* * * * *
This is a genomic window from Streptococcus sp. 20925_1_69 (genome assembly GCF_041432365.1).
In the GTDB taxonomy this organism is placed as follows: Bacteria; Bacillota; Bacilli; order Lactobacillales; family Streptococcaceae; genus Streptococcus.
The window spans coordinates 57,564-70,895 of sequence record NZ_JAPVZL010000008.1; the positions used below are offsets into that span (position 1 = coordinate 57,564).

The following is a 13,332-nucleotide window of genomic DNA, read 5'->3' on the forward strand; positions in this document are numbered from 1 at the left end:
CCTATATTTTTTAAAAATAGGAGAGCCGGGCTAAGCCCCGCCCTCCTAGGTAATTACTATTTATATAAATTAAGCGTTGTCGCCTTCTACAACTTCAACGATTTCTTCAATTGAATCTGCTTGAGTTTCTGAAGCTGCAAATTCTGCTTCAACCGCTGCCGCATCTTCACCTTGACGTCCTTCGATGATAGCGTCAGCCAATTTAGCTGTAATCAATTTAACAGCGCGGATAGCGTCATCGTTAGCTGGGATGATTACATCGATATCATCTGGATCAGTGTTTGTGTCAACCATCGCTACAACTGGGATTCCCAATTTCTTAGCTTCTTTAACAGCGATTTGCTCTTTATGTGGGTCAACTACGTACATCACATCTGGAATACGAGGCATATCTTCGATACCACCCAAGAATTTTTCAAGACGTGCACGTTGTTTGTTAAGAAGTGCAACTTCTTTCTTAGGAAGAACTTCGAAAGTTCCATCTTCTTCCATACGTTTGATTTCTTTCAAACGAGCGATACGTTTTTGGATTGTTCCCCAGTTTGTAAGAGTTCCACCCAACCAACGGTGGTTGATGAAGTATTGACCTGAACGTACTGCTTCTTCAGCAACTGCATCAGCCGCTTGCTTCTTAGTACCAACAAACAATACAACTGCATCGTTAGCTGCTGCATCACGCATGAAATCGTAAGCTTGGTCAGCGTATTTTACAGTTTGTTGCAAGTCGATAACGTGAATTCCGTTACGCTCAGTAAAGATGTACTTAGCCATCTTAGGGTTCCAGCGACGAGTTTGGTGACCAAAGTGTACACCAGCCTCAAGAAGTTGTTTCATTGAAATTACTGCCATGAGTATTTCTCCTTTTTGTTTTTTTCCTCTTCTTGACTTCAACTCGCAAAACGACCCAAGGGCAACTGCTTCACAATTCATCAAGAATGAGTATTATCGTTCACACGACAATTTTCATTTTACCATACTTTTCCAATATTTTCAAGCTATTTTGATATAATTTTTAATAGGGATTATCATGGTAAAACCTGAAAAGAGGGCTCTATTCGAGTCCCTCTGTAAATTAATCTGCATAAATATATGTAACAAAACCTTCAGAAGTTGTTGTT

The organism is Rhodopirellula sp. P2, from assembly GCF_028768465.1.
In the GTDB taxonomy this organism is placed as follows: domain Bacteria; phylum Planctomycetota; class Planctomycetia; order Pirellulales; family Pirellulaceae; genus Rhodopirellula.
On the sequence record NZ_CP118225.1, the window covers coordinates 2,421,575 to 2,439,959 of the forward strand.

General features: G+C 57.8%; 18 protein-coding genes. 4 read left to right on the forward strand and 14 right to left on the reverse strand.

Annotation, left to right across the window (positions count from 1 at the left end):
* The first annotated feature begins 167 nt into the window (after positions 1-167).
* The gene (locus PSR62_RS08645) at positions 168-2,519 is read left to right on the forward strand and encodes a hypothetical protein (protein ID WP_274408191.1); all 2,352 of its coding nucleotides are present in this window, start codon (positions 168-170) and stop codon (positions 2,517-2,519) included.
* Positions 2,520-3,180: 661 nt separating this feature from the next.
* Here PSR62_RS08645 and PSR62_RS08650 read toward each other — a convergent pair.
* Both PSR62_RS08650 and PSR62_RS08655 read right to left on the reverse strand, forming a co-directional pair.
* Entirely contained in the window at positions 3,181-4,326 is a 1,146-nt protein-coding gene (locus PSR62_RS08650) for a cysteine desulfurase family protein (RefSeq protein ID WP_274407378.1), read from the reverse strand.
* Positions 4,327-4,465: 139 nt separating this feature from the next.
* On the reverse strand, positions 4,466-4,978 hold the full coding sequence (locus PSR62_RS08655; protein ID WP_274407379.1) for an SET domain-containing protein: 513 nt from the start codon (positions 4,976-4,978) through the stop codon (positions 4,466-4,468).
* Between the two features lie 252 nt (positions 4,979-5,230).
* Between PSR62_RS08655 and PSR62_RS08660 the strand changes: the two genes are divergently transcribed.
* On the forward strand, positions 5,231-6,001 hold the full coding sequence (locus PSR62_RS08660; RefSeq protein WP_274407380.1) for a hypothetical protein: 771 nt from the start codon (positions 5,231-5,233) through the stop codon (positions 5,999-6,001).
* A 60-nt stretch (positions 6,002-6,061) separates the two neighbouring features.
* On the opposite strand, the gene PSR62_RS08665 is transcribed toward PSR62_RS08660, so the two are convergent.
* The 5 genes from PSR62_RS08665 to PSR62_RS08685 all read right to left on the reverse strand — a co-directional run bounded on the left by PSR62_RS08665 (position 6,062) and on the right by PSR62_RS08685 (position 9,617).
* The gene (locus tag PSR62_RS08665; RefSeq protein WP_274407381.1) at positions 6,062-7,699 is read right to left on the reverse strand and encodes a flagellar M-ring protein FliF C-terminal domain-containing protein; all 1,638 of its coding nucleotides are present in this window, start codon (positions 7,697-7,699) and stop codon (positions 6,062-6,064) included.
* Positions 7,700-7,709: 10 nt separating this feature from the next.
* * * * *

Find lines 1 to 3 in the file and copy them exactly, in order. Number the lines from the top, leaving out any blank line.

This is a genomic window from Streptococcus sp. 20925_1_69 (genome assembly GCF_041432365.1).
In the GTDB taxonomy this organism is placed as follows: Bacteria; Bacillota; Bacilli; order Lactobacillales; family Streptococcaceae; genus Streptococcus.
The window spans coordinates 57,564-70,895 of sequence record NZ_JAPVZL010000008.1; the positions used below are offsets into that span (position 1 = coordinate 57,564).